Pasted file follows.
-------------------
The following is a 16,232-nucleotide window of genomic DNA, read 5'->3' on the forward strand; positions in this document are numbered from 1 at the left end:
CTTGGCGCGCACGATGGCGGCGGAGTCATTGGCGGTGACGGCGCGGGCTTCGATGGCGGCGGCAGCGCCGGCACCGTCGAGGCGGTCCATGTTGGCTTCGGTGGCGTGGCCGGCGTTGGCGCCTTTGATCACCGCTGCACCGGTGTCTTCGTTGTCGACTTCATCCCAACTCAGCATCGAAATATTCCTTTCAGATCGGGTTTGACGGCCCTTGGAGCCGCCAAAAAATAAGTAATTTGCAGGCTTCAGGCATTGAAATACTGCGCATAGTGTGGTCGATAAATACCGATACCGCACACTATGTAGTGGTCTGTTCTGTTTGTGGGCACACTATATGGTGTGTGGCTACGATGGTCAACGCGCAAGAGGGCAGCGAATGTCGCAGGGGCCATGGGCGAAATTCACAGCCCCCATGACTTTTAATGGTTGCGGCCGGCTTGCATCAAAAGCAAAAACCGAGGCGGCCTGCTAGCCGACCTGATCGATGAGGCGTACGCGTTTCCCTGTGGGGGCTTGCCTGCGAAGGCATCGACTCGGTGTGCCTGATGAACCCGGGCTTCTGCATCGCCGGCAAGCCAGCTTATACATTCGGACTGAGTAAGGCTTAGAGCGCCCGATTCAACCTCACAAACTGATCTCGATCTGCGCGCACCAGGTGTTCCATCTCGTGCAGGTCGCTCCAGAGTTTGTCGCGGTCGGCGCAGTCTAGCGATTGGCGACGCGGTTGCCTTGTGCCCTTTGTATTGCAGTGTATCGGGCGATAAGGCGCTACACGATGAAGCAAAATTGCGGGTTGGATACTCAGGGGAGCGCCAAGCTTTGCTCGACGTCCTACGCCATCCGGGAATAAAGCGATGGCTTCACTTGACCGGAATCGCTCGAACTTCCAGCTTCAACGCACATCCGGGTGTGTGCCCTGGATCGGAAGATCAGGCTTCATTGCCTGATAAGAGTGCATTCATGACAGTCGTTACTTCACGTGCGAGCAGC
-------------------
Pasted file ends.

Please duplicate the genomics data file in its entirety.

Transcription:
The following is a 16,232-nucleotide window of genomic DNA, read 5'->3' on the forward strand; positions in this document are numbered from 1 at the left end:
CTTGGCGCGCACGATGGCGGCGGAGTCATTGGCGGTGACGGCGCGGGCTTCGATGGCGGCGGCAGCGCCGGCACCGTCGAGGCGGTCCATGTTGGCTTCGGTGGCGTGGCCGGCGTTGGCGCCTTTGATCACCGCTGCACCGGTGTCTTCGTTGTCGACTTCATCCCAACTCAGCATCGAAATATTCCTTTCAGATCGGGTTTGACGGCCCTTGGAGCCGCCAAAAAATAAGTAATTTGCAGGCTTCAGGCATTGAAATACTGCGCATAGTGTGGTCGATAAATACCGATACCGCACACTATGTAGTGGTCTGTTCTGTTTGTGGGCACACTATATGGTGTGTGGCTACGATGGTCAACGCGCAAGAGGGCAGCGAATGTCGCAGGGGCCATGGGCGAAATTCACAGCCCCCATGACTTTTAATGGTTGCGGCCGGCTTGCATCAAAAGCAAAAACCGAGGCGGCCTGCTAGCCGACCTGATCGATGAGGCGTACGCGTTTCCCTGTGGGGGCTTGCCTGCGAAGGCATCGACTCGGTGTGCCTGATGAACCCGGGCTTCTGCATCGCCGGCAAGCCAGCTTATACATTCGGACTGAGTAAGGCTTAGAGCGCCCGATTCAACCTCACAAACTGATCTCGATCTGCGCGCACCAGGTGTTCCATCTCGTGCAGGTCGCTCCAGAGTTTGTCGCGGTCGGCGCAGTCTAGCGATTGGCGACGCGGTTGCCTTGTGCCCTTTGTATTGCAGTGTATCGGGCGATAAGGCGCTACACGATGAAGCAAAATTGCGGGTTGGATACTCAGGGGAGCGCCAAGCTTTGCTCGACGTCCTACGCCATCCGGGAATAAAGCGATGGCTTCACTTGACCGGAATCGCTCGAACTTCCAGCTTCAACGCACATCCGGGTGTGTGCCCTGGATCGGAAGATCAGGCTTCATTGCCTGATAAGAGTGCATTCATGACAGTCGTTACTTCACGTGCGAGCAGC